So, before the peach window closes for the season I’d recommend you go and pick up some of the last of the early-autumn harvest and make this pie. And if you’re getting your peaches off a tree in your garden, please, don’t tell me about it. I’ll be too jealous!

 —

*Though thanks to my happy little herb garden I have lots and lots of sage, and mint, and thyme, and I have a couple pots of vegetables here and there which means I never have to buy spring onions, for instance. Don’t get me wrong, I’m pretty pleased about that.

 

SPICED PEACH PIE

First, prepare the pastry*:

280g flour
2 Tbsp sugar
¼ tsp baking powder
½ tsp salt
225g butter, very cold and cut into little pieces
4 – 8 Tbsp ice cold water, as needed

Sift together the dry ingredients in a medium-sized mixing bowl. Add the butter and rub into the flour using your fingers until the mixture is a grainy, pebbly consistency.

Sprinkle the cold water over the mixture, a couple tablespoons at a time, until the dough comes together but is not too sticky (you probably won’t need to use all 8 tablespoons). If you’ve added too much water, just add more flour. Divide the dough in half, roll into balls and cover with plastic wrap.

Chill for about 30 minutes to 1 hour in the fridge.

Meanwhile, prepare the filling:

Cut up 8 peaches and put in a biggish pan with about 3/4 cup sugar (more or less to taste), a few cloves and cardamom pods (if you’re fussy about removing these you could to tie them up in a muslin cloth or something so you can take them out before filling the pie) and about a teaspoon of vanilla paste (a vanilla pod would also work well here, or even real vanilla extract, but if you only have the artificial stuff please leave it out – it’ll still be fine, I promise). Add a little bit of water – 1/2 cup or so should do – and bring to a simmer. Cook over a gentle heat until the fruit is soft and tender and your kitchen smells amazing.

Preheat the oven to 350C.

Roll out the two balls of pastry on a floured surface so that they’re big enough to fit into a pie dish. Line the pie dish with one of the pastry rounds and prick some holes in it with a fork. Bake for 10-15 minutes or so until it’s set a little and turns a pale golden colour.

Fill the pie with the stewed peaches (I added a couple teaspoons of cornflour/cornstarch to hold the fruit mixture together, as it was quite juicy) and top with the other rolled-out bit of pastry. Cut some holes in the top so the steam can escape. If you like, you can glaze the top with a bit of beaten egg and sprinkle some demerara sugar on top.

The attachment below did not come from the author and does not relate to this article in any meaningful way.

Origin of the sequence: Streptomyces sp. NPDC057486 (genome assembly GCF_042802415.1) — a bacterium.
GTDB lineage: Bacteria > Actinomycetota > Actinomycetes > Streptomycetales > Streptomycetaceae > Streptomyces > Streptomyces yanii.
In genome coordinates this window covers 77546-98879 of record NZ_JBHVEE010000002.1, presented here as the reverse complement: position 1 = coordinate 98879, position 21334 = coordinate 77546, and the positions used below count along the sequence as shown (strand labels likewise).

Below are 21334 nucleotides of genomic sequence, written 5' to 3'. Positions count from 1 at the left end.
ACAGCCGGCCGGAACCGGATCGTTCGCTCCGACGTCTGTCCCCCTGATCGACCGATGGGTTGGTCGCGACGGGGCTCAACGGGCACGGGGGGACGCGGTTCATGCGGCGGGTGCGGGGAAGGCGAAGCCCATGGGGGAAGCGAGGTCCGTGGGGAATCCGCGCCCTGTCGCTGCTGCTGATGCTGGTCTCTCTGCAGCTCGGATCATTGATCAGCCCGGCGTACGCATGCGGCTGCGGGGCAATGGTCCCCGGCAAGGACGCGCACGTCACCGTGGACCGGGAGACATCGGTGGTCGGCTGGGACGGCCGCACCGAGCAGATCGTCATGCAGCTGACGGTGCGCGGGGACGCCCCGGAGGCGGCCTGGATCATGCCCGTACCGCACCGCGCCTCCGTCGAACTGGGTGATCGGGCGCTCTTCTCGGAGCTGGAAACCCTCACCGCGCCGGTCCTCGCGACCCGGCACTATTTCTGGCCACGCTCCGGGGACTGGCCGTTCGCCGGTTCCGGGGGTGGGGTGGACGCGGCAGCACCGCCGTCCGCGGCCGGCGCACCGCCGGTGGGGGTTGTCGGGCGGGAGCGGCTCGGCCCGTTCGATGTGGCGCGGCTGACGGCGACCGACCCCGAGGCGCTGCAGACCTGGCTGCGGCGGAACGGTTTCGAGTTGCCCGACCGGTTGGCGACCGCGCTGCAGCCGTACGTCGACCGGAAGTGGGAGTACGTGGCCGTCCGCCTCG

Bake 35-45 minutes or until the top is nice and golden brown. Let cool before serving.

*this is the same recipe I’ve used for the pear & feijoa crostata I made last year, and pretty much my go-to pie crust recipe – it’s adapted from The Sweet Melissa Baking Book via this Serious Eats post.

grilled corn with miso butter

In eating in, sides, snacks, summer, vegetarian on 13 February, 2012 at 11:06 pm

Tonight I was actually going to get back to the next instalment of the pancake project (Parts 1 and 2 are here and here), and I’m sorry if you think it’s a bit repetitive of me to feature miso in two consecutive blog posts (sesame-miso cookies here!), but I couldn’t not share this, the most delicious of ways to eat corn on the cob.

The last couple days have been brilliantly sunny and for once I haven’t been moaning about the weather (er, sorry about that) but have been revelling in its gloriousness, running around outside at night bare-legged and bare-shouldered*, drinking cold beer and cider and eating salads and tacos and all the sweetcorn I can get my hands on. Doesn’t take much to make me ridiculously happy, apparently.

You know when corn is so fresh and sweet you can just bite into it raw, straight from the cob, each kernel bursting milky-sweet, slightly starchy juices into your mouth as you bite? The kind where you nearly eat the whole ear without bothering to cook it, only popping it in a pot of boiling water as an afterthought, “oh I bet this would taste pretty good cooked too”? This was that kind of corn.

Growing up I loved corn in the summertime. I mean, who doesn’t? But I never had it anything other than cooked until a few years ago, when I was back home in the States, and there was this guy at the local farmers’ market handing out raw sweetcorn for free. It’s so fresh and sweet, he was saying, just picked yesterday in Michigan, drove down this morning. I wasn’t sure whether the picked-yesterday bit was just a sales pitch but it worked; I was drawn in.** I didn’t know what was about to hit me but that first bite was a revelatory moment: cool, sweet, refreshing. If I could have drunk a glass of that juice, I would have; instead, I did the second-best thing I could think of and bought a half dozen ears of corn. I think I may have eaten one on the way home, peeling the husks off like a banana skin, though that could just be my imagination.